The parapinopsin gene and its expression were first identified in the catfish pineal and parapineal organs (Blackshaw and Snyder, 1997). We have shown that parapinopsin in the pineal organ of the lamprey (Koyanagi et al., 2004; Kawano-Yamashita et al., 2007) is a UV-sensitive pigment having two photointerconvertible stable states, the dark state and a thermally stable photoproduct with an absorption maximum in the visible region, which is called a bistable nature (Figure 4). The bistable nature is found in opsin pigments that belong to other subfamilies, i.e., Gq-coupled opsin pigments (composed of invertebrate visual pigments and melanopsin), and Go-coupled opsin pigment. Parapinopsin also exhibits a significantly lower G protein activation efficiency than that of bovine rhodopsin, like Go-coupled opsin pigment (Terakita et al., 2004). These facts suggest that parapinopsin has a sequence similarity with vertebrate visual opsins, but shares some molecular properties with opsin pigments of other subfamilies rather than vertebrate visual pigments. The intermediate characteristics of parapinopsin allow us to discuss an evolutionary scenario of vertebrate visual pigments as described in Section 3.

Parietopsin forms a green-sensitive pigment, and is expressed in photoreceptor cells of a lizard parietal eye (Su et al., 2006), which may be involved in the global detection of dawn and dusk (Solessio and Engbretson, 1993). The parietal-eye photoreceptor cells are unique, and have chromatically dependent hyperpolarizing and depolarizing responses to light (Solessio and Engbretson, 1993). It has been recently demonstrated that the hyperpolarizing and depolarizing responses are underlain by two kinds of signaling cascades, parietopsin-Go type G protein and pinopsin-gustducin cascades, respectively (Su et al., 2006).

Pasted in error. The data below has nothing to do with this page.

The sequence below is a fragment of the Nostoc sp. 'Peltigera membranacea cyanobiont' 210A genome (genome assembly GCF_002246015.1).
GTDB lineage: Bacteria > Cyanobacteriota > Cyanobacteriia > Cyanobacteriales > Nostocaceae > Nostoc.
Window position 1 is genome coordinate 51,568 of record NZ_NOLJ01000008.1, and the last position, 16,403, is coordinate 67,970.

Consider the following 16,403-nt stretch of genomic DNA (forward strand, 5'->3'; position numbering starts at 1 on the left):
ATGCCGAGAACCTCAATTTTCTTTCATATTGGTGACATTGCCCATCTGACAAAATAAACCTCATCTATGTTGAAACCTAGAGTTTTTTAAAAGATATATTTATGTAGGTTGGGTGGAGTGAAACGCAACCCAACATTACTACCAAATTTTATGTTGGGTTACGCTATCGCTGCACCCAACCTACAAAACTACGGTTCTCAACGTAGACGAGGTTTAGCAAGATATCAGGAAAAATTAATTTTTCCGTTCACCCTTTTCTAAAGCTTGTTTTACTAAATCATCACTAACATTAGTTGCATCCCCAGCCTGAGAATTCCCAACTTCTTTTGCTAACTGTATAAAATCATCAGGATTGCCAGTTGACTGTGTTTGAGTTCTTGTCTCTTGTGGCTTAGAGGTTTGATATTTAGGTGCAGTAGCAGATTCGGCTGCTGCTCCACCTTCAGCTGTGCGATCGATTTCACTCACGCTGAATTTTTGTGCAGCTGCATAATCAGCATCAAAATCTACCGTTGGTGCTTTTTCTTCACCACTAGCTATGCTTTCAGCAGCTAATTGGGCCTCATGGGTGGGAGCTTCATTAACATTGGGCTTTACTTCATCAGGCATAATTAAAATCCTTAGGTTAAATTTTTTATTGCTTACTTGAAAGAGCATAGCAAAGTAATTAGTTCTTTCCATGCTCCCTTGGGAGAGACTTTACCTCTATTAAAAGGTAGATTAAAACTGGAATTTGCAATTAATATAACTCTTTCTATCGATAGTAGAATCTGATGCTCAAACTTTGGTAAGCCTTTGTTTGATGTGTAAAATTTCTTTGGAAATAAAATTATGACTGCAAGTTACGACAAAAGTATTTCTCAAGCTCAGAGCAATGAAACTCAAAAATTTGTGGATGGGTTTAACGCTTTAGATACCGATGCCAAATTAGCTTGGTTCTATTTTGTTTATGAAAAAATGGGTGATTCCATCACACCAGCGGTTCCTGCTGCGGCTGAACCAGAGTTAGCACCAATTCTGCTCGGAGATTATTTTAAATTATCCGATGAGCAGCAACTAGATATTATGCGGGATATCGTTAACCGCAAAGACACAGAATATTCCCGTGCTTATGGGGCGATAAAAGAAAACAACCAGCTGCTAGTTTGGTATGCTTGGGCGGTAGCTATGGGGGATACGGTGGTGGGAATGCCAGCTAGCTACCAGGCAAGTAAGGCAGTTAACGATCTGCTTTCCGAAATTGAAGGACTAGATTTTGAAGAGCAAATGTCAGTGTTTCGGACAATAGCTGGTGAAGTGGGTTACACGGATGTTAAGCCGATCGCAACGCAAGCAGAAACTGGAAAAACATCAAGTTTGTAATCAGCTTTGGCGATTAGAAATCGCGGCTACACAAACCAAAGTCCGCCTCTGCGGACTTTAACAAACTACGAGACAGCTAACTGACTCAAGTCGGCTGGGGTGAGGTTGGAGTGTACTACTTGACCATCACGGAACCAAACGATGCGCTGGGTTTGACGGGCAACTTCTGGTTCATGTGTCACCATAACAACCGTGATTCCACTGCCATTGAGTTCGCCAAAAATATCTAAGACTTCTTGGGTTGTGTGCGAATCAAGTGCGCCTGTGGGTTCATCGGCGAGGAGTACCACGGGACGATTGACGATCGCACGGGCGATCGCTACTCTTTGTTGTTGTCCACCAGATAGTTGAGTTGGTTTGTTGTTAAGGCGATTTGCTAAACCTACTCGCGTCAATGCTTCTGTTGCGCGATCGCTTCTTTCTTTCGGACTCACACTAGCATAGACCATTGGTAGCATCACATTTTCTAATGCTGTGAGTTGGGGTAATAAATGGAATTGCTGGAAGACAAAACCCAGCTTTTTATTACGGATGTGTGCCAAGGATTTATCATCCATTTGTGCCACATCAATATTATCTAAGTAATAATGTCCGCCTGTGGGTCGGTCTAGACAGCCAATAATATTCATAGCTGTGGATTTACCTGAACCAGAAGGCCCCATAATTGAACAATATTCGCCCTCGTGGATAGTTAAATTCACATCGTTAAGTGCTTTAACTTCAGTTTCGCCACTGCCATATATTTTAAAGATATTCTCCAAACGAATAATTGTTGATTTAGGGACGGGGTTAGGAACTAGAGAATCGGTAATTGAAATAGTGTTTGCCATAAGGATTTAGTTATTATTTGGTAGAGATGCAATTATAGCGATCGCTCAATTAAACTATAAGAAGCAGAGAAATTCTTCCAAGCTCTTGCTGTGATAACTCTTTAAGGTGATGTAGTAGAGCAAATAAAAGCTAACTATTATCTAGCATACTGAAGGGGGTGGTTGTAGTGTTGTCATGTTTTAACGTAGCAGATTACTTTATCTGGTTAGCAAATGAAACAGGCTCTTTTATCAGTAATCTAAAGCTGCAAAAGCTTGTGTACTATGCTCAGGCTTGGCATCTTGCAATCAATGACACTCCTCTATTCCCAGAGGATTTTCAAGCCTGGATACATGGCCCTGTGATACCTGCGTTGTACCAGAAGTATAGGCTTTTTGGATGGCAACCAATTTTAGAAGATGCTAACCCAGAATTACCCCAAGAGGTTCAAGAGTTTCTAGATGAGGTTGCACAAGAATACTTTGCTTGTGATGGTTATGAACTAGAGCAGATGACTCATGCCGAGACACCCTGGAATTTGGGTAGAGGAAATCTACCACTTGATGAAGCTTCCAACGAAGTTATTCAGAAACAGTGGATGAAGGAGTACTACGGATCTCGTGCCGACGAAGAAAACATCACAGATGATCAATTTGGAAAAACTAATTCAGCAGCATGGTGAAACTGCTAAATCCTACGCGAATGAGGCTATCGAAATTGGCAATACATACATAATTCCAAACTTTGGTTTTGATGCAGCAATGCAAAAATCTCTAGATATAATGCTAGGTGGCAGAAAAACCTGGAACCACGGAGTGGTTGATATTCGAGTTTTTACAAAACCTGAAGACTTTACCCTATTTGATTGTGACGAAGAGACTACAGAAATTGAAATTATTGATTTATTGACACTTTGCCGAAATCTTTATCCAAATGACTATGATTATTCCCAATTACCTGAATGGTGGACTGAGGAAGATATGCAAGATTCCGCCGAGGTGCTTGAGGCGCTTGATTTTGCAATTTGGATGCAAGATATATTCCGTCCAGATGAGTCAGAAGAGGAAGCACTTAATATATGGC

VA opsin is found in amacrine and horizontal cells (two kinds of neural cells in the retina) of the salmon retina (Soni and Foster, 1997), but not in its rod and cone visual cells (Soni et al., 1998). A splice variant of VA opsin, called VAL opsin, is localized to deep parts of the brain and the horizontal cells of the zebrafish (Kojima et al., 2000). Recently, VA opsin is found in deep brain photoreceptors of chicken, and may mediate its photoperiodic response (Halford et al., 2009).

2.2. Gq-coupled visual opsins and melanopsin subfamily. Many higher invertebrates (protostomes) such as cephalopods and arthropods have visual opsins different from the vertebrate visual opsins (Figure 3). The visual opsin-based pigments light-dependently drive a phototransduction cascade mediated by Gq-type G protein but not transducin (Terakita et al., 1993, 1998; Lee et al., 1994; Yarfitz and Hurley, 1994). Therefore, the opsins and their pigments are called Gq-coupled visual opsins and Gq-coupled visual pigments (rhodopsins), respectively. The Gq-coupled visual pigments are localized in the microvilli of the rhabdomeric photoreceptor cells, which are morphologically distinct from the ciliary photoreceptor cells such as vertebrate rod and cone cells (Figure 5).
Figure 5. Phylogenetic understanding of animal photoreceptor cells. The animal photoreceptor cells are suggested to have evolved in the following two lineages: the ciliary photoreceptor cell employing cyclic nucleotide signaling (left), and the rhabdomeric photoreceptor cell employing phosphoinositol signaling (right).